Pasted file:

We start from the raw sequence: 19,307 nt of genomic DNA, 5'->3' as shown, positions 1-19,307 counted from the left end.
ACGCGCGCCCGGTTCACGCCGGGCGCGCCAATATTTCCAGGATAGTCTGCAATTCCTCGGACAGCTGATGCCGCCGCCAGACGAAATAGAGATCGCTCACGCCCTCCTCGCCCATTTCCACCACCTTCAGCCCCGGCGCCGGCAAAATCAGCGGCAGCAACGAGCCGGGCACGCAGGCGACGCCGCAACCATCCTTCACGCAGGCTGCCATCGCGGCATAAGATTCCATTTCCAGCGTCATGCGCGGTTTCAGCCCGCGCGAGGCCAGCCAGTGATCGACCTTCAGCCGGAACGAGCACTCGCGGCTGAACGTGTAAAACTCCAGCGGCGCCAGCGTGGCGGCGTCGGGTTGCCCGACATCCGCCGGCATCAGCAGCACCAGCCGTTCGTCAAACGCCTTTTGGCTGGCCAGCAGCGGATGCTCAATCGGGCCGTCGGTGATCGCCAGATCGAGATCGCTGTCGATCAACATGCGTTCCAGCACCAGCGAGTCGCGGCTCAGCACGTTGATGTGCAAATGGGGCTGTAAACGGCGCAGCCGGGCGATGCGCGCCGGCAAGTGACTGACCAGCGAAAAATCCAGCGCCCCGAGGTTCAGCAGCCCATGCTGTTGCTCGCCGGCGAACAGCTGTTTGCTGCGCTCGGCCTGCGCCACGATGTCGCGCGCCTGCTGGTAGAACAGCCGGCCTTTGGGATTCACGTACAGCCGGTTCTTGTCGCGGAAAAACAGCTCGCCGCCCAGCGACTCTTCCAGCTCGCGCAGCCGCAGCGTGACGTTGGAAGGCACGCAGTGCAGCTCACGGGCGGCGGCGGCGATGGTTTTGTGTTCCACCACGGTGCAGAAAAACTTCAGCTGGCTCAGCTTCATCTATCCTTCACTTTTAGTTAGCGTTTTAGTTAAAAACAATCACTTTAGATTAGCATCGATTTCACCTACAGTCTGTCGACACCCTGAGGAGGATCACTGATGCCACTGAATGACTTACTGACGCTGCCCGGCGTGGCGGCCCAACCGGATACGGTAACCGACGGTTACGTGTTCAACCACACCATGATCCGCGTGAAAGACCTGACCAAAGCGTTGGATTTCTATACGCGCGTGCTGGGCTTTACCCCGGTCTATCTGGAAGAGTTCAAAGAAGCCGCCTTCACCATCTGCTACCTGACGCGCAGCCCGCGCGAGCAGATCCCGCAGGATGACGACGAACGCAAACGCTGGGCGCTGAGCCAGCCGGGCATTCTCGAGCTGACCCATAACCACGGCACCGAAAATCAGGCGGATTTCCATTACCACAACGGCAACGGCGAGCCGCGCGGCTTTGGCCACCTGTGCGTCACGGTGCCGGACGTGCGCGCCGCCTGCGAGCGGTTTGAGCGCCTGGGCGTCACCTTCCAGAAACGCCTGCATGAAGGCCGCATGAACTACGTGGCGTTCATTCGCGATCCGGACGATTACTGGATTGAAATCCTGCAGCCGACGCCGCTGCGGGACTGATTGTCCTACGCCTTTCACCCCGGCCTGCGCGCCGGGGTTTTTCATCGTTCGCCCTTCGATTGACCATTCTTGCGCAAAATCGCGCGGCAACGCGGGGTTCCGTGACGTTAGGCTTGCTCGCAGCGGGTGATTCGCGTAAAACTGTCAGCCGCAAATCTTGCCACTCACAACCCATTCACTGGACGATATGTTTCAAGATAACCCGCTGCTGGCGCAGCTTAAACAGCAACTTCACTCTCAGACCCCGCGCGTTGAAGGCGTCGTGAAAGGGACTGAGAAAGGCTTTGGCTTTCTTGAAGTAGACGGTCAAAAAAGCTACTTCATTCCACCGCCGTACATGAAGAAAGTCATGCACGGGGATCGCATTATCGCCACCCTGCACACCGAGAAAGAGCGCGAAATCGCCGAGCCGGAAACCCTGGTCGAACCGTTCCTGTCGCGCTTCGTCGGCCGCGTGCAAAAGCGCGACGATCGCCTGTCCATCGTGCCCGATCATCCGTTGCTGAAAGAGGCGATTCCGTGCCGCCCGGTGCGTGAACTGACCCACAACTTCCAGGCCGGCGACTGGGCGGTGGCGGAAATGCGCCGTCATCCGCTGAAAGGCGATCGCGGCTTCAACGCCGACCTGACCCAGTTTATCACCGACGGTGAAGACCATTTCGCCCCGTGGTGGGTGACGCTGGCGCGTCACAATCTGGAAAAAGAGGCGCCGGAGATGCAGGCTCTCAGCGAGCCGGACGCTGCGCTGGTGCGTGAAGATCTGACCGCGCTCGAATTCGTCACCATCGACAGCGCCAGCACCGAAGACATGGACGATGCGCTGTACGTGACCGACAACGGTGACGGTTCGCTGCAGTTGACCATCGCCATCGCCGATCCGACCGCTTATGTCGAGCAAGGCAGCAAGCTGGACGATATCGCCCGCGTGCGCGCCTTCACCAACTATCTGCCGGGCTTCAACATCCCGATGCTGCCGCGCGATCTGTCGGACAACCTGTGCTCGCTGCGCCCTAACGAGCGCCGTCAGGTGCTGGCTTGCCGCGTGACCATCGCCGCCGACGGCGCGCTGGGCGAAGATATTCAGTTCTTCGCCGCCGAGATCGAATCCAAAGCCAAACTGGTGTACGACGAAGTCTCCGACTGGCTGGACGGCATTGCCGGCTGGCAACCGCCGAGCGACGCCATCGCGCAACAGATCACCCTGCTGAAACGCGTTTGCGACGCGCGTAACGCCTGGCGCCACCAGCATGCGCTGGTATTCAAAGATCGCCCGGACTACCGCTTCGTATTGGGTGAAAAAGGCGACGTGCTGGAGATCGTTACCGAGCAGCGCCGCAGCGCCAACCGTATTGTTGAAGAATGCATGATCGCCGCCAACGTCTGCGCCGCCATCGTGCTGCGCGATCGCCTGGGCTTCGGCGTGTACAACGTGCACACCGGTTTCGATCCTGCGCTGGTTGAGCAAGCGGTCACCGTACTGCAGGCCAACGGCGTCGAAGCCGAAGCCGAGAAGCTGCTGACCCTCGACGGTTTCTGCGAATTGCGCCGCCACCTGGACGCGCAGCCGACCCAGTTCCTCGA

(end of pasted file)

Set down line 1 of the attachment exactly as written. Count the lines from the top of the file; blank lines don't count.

We start from the raw sequence: 19,307 nt of genomic DNA, 5'->3' as shown, positions 1-19,307 counted from the left end.